Like any city or town, there’s a few different Bathursts. The most obvious, popular one would have to be the car racing Mt Panorama Bathurst. Then there’s the university subculture world. I gravitate to the “Newtown” end of Bathurst: Keppel St where the art gallery BRAG is, often stopping off at Al Dente for a sandwich or The Hub to sit out on the grapevine covered terrace.
But the more time you spend there, another layer of the town reveals itself. One of unusual architectural parts: Florentine domes, extravagant Victorian flourishes and intricate wooden fretwork. In the two hundred years since it has been established some accomplished and adventurous architects and builders have passed through.
Surrounded by the gracious public gardens that includes ponds, a Fernery and a Begonia House, the Courthouse is the jewel in the crown setting the tone of the town with its Renaissance influenced symmetry. Located in one of the wings is a charming old style museum, including a gorgeous collection of birds eggs housed in substantial glass cases. If you make your way upstairs you get walls of the original paintwork and access out onto the balcony to look over the street.
It’s lovely just to walk around this part of town. On a sunny day a picnic of sandwiches under the trees is calming. I try to pop into the Fossil and Mineral Museum, on nearby Hawick St, really one of my favourite museums in the world.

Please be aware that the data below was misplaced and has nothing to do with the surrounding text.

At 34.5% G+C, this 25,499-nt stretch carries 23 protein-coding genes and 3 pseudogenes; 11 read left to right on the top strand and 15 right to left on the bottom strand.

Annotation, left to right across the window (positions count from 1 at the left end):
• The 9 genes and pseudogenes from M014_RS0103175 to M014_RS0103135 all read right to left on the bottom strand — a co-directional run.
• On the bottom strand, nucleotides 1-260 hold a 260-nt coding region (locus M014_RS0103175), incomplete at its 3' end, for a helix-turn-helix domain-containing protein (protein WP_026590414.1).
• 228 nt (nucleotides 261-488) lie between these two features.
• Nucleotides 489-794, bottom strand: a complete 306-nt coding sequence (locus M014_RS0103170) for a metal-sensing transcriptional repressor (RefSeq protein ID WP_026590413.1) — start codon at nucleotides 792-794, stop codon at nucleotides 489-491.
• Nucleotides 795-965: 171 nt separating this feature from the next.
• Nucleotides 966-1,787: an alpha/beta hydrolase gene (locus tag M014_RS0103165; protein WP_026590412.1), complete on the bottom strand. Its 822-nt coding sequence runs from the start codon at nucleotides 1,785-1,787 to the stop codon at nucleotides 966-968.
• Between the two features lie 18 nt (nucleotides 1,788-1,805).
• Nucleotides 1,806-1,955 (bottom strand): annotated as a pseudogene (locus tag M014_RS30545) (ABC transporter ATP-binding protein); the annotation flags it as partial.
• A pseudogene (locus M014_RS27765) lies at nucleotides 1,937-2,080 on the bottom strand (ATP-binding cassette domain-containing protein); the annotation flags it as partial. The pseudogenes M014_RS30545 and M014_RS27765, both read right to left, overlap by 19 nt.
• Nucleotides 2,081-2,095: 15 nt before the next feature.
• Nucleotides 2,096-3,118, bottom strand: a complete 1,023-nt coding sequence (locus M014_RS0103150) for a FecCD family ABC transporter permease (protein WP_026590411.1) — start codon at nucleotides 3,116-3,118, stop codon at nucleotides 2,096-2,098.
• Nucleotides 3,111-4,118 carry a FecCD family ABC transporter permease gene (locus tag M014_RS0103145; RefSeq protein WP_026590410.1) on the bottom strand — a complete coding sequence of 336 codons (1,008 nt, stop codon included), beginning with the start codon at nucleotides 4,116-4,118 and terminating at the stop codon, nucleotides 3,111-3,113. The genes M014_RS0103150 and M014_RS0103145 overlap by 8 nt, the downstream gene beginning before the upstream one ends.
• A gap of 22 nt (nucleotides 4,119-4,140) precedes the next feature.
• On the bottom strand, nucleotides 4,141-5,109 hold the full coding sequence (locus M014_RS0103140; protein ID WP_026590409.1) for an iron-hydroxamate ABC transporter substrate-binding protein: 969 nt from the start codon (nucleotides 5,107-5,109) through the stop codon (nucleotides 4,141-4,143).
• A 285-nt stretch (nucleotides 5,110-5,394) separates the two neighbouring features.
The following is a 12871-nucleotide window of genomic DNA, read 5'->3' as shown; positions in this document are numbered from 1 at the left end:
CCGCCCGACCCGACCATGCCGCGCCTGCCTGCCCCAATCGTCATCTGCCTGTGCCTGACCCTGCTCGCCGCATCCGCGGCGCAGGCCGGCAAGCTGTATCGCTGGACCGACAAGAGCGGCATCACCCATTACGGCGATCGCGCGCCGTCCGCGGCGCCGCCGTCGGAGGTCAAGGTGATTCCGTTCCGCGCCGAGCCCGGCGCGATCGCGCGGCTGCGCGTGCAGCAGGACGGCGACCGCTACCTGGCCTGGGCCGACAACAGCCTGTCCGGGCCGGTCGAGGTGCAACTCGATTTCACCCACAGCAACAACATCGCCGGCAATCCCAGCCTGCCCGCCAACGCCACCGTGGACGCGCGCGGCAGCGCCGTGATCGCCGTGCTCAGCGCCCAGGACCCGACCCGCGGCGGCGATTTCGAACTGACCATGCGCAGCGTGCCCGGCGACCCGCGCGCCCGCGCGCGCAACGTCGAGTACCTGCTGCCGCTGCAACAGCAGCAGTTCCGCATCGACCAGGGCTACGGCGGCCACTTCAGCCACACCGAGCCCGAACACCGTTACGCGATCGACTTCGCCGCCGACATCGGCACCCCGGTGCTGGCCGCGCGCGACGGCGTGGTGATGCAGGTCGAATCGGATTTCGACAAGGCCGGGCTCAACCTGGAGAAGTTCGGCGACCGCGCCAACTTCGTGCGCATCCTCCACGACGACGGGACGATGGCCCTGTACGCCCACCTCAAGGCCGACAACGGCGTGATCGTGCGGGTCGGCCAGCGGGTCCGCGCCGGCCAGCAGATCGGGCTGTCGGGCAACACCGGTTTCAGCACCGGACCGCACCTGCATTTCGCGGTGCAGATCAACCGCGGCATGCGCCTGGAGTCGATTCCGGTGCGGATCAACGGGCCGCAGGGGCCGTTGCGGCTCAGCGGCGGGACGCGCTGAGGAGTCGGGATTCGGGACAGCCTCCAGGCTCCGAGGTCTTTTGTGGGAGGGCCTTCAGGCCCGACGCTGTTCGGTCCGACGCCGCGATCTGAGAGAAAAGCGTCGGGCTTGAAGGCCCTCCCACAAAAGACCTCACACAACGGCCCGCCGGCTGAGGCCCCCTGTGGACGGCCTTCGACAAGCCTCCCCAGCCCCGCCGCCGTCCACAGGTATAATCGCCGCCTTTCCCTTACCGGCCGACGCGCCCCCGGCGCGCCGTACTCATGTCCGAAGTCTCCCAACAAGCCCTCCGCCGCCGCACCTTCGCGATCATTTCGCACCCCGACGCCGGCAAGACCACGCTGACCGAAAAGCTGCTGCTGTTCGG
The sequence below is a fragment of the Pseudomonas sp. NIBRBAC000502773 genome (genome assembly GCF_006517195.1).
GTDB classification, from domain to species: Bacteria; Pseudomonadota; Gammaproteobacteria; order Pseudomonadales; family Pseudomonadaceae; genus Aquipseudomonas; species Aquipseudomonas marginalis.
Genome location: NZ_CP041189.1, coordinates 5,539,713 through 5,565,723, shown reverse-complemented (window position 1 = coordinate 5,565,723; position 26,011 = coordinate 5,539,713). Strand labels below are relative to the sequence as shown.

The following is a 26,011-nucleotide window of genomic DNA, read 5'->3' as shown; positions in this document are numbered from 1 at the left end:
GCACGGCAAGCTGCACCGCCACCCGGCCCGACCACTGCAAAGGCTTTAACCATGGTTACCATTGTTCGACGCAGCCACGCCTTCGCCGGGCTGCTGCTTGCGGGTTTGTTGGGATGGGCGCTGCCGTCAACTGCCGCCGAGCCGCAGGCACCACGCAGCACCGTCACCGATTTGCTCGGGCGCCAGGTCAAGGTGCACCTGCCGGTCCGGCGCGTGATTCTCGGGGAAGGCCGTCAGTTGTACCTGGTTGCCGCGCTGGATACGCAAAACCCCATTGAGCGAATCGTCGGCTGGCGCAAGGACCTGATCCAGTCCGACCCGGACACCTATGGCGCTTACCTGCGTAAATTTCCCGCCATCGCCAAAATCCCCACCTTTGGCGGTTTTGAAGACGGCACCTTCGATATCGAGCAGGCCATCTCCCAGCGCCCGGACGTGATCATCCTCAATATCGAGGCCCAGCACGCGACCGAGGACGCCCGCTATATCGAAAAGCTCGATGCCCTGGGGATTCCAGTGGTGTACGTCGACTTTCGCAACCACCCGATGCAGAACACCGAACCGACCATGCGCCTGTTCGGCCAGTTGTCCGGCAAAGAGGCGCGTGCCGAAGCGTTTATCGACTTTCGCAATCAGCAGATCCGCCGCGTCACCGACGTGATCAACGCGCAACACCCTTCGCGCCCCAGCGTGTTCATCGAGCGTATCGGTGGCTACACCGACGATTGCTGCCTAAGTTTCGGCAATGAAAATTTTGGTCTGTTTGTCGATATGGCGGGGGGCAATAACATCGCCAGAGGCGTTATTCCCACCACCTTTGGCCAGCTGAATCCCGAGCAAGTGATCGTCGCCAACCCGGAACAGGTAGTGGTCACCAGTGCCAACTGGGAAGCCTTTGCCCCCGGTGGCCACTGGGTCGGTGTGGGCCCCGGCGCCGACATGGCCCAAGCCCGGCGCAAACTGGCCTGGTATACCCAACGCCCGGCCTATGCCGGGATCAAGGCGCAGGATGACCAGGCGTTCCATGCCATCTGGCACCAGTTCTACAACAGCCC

The same Victorian architect who designed the Courthouse also designed the Bathurst Gaol. It is fascinating to learn more about James Barnet: he designed 169 post offices, 130 courthouses, 155 police stations, 110 gaols and 20 lighthouses. His major works include the GPO, Customs House, Callan Park, the Mortuary Station at Central.
Another major Bathurst highlight is the late Victorian Carpenter Gothic style at the Show Grounds. An American style that’s also know as Rural Gothic, it’s not often seen in Australia. One other wonderful example is the historic home Meroogal.
But it’s not just the public buildings. Exploring the back streets can reveal some unique gems… houses that could be the central set in a movie or TV show.